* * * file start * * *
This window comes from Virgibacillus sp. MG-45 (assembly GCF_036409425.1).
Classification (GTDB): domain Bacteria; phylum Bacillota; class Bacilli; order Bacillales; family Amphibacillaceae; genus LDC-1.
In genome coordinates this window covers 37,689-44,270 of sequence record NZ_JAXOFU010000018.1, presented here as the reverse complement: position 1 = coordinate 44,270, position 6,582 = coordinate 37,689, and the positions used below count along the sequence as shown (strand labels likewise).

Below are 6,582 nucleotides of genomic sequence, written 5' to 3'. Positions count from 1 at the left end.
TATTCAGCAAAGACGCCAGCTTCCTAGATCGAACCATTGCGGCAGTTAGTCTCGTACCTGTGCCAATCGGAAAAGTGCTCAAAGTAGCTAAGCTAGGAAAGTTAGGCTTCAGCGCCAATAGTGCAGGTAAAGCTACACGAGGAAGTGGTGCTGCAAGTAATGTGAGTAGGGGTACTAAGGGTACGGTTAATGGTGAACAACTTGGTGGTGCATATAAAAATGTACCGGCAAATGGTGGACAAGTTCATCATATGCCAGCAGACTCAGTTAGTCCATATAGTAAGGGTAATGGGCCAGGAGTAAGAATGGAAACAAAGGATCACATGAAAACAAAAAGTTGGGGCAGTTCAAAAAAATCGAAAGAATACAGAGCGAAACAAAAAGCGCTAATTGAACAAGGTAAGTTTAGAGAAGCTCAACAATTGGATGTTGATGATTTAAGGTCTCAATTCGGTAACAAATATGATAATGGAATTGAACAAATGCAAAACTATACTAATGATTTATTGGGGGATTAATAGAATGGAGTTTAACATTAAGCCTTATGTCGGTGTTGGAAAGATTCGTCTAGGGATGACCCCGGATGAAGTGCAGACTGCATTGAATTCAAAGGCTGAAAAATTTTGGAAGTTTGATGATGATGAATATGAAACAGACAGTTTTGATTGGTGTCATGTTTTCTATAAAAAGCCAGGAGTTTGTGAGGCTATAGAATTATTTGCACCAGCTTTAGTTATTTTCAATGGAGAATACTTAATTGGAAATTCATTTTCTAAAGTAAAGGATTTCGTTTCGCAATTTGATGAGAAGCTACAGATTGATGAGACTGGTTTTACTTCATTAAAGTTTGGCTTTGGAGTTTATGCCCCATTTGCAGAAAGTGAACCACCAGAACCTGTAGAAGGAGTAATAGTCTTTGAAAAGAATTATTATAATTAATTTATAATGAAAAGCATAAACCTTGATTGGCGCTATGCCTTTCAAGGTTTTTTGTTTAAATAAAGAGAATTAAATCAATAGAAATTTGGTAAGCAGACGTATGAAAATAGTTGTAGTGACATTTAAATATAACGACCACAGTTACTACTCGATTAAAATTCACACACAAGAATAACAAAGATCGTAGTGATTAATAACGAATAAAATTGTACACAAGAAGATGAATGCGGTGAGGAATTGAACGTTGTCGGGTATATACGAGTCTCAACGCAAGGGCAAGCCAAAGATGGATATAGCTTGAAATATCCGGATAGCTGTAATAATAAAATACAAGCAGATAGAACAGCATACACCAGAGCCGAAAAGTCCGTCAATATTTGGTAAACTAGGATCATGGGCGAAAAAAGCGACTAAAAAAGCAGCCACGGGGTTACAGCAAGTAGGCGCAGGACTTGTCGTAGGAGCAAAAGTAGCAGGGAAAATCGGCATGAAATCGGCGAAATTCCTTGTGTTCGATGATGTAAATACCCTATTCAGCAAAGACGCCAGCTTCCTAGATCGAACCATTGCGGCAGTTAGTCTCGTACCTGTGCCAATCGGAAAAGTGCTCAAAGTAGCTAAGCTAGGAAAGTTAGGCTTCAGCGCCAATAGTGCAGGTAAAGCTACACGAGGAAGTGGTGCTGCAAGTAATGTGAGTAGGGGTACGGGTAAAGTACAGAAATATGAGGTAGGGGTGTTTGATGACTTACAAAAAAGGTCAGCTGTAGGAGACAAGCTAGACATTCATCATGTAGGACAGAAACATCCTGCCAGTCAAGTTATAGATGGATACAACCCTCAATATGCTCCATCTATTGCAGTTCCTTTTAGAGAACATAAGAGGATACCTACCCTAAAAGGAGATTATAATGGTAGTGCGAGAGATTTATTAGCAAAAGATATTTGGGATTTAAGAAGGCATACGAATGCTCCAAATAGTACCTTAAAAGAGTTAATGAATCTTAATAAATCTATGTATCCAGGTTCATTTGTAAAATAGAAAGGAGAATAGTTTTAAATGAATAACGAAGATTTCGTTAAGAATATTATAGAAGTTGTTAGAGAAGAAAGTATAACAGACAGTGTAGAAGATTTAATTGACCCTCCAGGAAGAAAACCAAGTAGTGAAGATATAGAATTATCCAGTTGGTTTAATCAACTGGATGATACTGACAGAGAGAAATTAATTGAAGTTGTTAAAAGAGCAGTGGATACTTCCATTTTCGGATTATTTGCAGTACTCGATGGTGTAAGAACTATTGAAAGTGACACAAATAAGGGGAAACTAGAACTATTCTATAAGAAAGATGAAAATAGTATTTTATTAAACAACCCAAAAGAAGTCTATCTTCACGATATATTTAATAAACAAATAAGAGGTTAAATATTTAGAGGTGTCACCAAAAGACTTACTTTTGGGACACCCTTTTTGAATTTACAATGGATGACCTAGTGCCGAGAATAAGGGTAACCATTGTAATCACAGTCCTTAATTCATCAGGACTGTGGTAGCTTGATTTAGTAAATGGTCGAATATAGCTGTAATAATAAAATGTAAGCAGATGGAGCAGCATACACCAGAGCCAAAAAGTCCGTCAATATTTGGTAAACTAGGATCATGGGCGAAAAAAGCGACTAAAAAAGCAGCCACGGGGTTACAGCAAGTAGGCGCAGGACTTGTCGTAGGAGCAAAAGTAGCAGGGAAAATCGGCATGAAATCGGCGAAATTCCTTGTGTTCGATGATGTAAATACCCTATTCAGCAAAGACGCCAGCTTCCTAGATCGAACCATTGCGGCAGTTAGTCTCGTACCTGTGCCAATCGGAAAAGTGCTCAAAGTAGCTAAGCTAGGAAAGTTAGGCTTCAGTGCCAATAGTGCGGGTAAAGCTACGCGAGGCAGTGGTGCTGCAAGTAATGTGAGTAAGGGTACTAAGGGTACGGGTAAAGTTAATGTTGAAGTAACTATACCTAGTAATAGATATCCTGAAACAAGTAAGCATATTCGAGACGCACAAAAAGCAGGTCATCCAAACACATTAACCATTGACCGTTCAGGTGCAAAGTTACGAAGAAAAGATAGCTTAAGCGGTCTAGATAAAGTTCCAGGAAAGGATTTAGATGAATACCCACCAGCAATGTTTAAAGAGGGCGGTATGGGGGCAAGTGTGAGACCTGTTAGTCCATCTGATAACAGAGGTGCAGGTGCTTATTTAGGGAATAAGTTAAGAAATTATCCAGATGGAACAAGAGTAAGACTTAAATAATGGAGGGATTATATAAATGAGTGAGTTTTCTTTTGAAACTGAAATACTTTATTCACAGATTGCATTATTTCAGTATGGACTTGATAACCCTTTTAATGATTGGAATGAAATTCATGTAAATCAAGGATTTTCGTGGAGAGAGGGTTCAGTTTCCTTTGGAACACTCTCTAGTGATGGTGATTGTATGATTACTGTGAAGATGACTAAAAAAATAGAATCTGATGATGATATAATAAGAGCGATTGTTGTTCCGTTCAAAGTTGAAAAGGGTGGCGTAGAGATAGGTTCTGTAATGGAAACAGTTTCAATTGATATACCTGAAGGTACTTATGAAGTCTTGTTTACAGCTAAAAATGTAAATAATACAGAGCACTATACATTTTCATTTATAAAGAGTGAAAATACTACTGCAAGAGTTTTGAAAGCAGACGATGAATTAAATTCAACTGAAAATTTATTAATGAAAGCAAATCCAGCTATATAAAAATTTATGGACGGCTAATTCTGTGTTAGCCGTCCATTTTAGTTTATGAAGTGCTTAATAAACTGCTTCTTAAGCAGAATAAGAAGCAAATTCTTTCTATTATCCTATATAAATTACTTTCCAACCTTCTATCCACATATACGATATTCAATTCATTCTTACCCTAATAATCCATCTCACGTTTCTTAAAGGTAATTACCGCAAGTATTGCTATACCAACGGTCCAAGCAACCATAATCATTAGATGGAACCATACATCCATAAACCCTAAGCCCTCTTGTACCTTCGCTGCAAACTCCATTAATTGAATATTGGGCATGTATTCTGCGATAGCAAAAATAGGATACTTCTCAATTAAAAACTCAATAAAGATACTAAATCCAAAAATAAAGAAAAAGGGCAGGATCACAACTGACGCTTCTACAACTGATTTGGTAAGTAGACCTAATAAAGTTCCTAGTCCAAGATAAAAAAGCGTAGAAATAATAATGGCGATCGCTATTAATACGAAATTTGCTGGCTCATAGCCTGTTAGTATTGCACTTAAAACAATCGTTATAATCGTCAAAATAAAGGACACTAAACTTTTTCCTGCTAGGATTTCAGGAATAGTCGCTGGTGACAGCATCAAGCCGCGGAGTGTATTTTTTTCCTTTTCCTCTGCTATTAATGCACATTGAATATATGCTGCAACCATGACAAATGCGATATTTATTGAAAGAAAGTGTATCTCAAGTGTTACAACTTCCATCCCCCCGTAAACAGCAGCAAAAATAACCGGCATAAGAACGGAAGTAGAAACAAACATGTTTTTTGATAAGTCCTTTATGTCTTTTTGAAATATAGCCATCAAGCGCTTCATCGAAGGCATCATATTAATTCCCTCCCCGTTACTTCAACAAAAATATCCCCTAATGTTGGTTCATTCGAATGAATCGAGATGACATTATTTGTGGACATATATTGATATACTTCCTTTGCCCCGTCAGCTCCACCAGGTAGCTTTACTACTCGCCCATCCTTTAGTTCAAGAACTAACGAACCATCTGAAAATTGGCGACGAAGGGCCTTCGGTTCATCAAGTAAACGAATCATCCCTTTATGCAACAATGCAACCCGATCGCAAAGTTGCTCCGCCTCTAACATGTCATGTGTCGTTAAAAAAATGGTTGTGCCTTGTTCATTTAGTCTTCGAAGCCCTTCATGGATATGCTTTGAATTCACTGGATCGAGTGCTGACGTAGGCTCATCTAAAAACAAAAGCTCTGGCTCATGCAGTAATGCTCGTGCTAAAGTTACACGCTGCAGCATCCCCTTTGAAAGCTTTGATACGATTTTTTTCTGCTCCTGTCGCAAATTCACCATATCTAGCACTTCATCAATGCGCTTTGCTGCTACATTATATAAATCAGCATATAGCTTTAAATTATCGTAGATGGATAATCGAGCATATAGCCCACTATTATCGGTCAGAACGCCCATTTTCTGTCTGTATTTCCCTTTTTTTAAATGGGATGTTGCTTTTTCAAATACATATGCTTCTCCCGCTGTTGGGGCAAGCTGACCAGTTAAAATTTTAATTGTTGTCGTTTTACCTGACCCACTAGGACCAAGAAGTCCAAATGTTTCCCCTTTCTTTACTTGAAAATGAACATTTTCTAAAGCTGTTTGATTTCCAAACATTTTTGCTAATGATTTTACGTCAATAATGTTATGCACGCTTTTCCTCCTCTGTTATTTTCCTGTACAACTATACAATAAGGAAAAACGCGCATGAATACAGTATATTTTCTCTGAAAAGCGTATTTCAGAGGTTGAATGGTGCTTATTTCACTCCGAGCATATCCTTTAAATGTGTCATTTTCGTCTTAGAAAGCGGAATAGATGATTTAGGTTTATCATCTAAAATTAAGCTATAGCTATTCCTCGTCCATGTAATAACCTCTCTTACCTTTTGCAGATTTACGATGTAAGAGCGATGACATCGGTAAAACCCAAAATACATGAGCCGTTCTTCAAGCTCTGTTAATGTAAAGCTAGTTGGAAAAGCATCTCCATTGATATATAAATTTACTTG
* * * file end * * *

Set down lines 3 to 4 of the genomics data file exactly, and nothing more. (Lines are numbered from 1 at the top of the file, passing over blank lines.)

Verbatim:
In genome coordinates this window covers 37,689-44,270 of sequence record NZ_JAXOFU010000018.1, presented here as the reverse complement: position 1 = coordinate 44,270, position 6,582 = coordinate 37,689, and the positions used below count along the sequence as shown (strand labels likewise).

Below are 6,582 nucleotides of genomic sequence, written 5' to 3'. Positions count from 1 at the left end.